• Avoid ATM's in lonely areas. If it appears unsafe, exchange money at the hotel.
  • On sidewalks, do not walk close to street traffic, as passing motorbike thieves often snatch purses.

red dotUNDOING A BAD LEADERSHIP MOVE
Ideally, as a leader, you don’t want to find yourself in a position where you have to start over or undo the decisions made before you. If you do find yourself in such a situation, however, here are three rules to follow:

ONE Revisit plans and milestone goals. Examine them in light of current conditions. The ultimate objective may still be relevant but circumstances may call for a change in plans or the timetable for the goals’ achievement.

TWO Question every assumption. Divide your assumptions into three categories—marketplace issues, internal operational considerations, and people factors—and review deviations in these. Determine what could have been done to prevent them. Your goal is not to fix blame but to identify the nature of problems that beset your plan. By the end of your study, you should know not only what went wrong and why but also what actions to take to get back on track.

THREE Ask yourself, “Do I want to get back on track?” Before moving forward, be prepared to rethink your vision and mission. Question the very premises by which those decisions were made. A clear vision and mission are critical in enabling you to focus direction and determine where you want to go.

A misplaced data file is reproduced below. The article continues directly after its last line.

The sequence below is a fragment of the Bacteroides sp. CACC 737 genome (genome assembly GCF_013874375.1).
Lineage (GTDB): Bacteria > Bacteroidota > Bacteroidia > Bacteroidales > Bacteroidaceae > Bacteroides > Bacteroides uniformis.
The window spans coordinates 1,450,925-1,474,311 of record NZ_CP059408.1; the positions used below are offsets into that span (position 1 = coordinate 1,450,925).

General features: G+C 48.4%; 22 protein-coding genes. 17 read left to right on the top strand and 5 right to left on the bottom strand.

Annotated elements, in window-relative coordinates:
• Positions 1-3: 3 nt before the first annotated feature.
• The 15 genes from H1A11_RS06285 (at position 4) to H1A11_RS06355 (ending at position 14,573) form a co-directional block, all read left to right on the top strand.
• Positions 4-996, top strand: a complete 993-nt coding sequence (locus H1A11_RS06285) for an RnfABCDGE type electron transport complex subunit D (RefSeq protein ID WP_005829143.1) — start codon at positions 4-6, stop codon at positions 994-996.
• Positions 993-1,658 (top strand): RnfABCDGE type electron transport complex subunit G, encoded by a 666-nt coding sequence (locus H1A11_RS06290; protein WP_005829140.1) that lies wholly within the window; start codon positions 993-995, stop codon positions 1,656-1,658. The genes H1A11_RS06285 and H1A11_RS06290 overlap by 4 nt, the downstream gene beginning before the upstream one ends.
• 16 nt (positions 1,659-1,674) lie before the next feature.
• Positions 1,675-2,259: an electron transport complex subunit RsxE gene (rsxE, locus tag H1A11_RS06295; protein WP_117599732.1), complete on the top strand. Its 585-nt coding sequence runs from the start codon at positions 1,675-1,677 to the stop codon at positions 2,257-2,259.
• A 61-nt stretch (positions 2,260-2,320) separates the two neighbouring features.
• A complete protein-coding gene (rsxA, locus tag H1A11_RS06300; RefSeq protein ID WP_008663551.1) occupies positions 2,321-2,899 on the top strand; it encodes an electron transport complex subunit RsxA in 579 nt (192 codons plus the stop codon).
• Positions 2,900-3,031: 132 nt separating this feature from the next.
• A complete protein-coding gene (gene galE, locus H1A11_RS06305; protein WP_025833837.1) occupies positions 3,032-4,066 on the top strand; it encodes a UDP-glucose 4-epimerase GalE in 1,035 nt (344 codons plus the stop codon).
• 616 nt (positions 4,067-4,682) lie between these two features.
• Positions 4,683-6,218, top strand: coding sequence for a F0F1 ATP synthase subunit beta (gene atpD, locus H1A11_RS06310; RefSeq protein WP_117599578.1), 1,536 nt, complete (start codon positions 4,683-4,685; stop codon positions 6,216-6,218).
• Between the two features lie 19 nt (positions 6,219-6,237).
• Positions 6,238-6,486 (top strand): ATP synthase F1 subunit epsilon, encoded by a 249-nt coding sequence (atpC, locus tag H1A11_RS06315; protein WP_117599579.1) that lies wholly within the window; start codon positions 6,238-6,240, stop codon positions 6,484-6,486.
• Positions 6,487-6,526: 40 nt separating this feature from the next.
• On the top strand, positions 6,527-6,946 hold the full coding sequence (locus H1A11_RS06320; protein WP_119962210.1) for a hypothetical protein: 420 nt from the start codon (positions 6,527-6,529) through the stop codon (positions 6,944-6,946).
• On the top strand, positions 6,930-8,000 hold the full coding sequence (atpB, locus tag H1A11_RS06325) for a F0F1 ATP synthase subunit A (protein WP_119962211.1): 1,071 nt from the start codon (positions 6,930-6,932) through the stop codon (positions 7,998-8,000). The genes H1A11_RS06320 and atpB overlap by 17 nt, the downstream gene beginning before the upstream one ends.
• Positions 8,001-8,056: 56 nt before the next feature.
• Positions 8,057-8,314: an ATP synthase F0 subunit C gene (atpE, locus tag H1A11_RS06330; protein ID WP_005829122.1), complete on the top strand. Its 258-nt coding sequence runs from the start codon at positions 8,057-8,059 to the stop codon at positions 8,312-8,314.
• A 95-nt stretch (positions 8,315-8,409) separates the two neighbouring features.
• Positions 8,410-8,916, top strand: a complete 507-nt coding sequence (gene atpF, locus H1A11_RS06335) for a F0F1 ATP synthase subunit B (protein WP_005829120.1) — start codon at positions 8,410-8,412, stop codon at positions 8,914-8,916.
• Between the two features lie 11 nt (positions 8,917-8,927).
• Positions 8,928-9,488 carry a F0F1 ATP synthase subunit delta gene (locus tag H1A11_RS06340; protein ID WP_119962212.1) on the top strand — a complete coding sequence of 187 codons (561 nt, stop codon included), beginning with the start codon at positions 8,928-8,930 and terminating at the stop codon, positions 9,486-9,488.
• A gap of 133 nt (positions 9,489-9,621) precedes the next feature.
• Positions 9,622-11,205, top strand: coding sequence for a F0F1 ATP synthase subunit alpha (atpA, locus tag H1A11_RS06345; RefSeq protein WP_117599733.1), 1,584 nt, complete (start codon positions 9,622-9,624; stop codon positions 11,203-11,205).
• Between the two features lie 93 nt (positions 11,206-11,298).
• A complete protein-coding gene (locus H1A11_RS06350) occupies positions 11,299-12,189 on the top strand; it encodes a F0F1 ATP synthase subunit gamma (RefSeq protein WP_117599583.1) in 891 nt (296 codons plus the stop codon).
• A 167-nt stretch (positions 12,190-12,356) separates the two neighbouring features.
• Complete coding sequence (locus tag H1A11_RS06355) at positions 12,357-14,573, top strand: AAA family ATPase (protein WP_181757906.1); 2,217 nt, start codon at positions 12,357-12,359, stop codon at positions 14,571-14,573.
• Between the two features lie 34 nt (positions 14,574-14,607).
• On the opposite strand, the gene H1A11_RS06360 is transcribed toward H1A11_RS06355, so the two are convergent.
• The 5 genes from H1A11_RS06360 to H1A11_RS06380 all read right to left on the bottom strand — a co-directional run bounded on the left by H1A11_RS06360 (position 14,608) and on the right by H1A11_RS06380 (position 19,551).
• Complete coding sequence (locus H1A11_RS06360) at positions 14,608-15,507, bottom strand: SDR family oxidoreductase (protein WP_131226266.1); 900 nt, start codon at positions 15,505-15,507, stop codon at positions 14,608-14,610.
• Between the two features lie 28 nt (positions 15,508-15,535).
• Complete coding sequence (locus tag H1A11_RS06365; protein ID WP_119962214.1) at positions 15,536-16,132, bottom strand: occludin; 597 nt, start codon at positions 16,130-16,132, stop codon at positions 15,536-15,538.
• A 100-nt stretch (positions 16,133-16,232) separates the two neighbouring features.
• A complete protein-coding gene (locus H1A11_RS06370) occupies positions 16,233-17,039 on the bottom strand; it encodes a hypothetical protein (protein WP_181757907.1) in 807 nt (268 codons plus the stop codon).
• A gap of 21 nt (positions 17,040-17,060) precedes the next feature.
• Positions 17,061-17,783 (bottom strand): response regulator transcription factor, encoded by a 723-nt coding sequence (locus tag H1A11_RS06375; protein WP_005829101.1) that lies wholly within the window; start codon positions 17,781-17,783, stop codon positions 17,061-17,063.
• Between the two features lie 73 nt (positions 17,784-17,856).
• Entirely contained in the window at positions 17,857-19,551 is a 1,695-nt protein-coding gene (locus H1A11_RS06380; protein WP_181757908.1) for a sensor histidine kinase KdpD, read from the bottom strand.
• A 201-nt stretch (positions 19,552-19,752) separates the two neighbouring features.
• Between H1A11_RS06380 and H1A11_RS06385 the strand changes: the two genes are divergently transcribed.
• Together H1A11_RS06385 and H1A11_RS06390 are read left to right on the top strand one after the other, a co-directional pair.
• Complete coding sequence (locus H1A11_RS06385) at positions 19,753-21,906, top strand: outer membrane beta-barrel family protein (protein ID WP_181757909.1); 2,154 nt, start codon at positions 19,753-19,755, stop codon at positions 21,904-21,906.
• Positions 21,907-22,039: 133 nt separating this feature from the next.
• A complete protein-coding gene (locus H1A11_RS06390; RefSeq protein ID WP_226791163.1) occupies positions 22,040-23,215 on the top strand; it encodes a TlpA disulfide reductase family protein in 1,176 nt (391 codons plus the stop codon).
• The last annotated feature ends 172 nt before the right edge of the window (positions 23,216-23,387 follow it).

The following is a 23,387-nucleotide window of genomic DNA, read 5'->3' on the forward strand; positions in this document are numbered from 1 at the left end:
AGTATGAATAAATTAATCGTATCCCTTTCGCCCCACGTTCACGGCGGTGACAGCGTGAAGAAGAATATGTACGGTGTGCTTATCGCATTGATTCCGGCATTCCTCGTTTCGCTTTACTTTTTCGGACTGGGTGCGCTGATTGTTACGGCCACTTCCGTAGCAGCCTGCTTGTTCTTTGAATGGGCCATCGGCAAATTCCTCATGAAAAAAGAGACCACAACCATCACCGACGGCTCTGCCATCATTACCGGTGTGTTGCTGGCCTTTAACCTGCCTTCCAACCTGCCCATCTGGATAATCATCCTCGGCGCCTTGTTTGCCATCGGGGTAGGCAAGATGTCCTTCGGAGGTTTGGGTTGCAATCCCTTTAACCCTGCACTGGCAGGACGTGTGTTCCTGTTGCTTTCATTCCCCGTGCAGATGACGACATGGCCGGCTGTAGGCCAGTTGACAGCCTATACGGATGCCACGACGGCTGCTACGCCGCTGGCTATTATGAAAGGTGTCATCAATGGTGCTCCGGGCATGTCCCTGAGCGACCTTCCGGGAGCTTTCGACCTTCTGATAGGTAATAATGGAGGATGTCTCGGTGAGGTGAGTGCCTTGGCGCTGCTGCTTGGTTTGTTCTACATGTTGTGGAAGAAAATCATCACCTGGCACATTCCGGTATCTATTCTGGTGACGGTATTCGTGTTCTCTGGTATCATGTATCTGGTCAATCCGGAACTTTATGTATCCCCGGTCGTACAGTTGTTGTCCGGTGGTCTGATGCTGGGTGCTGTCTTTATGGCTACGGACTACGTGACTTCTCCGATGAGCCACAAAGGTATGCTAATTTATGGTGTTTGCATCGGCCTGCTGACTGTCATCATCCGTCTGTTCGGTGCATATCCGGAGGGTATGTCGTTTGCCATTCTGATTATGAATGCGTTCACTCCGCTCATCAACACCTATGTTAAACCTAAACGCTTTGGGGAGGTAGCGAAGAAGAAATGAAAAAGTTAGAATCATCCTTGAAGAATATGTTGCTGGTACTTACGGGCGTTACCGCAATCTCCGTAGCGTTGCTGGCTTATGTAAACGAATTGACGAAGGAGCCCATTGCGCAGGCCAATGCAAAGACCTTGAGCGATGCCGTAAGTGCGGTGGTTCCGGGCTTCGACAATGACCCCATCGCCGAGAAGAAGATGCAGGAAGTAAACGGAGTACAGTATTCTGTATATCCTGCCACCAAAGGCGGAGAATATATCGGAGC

red dotGOING GLOBAL: SHOULD YOU OR SHOULDN’T YOU?
According to Bradley E. Hosmer of The Beta Consulting Group, “The biggest mistake any U.S. company can make when considering going global is assuming that foreign markets are the same as its domestic one. The reality is, customers in other parts of the world will not automatically respond to products and services in the same way they do here in America.” Hosmer points out that foreign consumers may also be wary of an unknown brand. And an American company may be woefully ignorant of its major competitors in the new market. There are many points to consider, starting with these
questions:

  • Do you understand the unique characteristics of the target markets?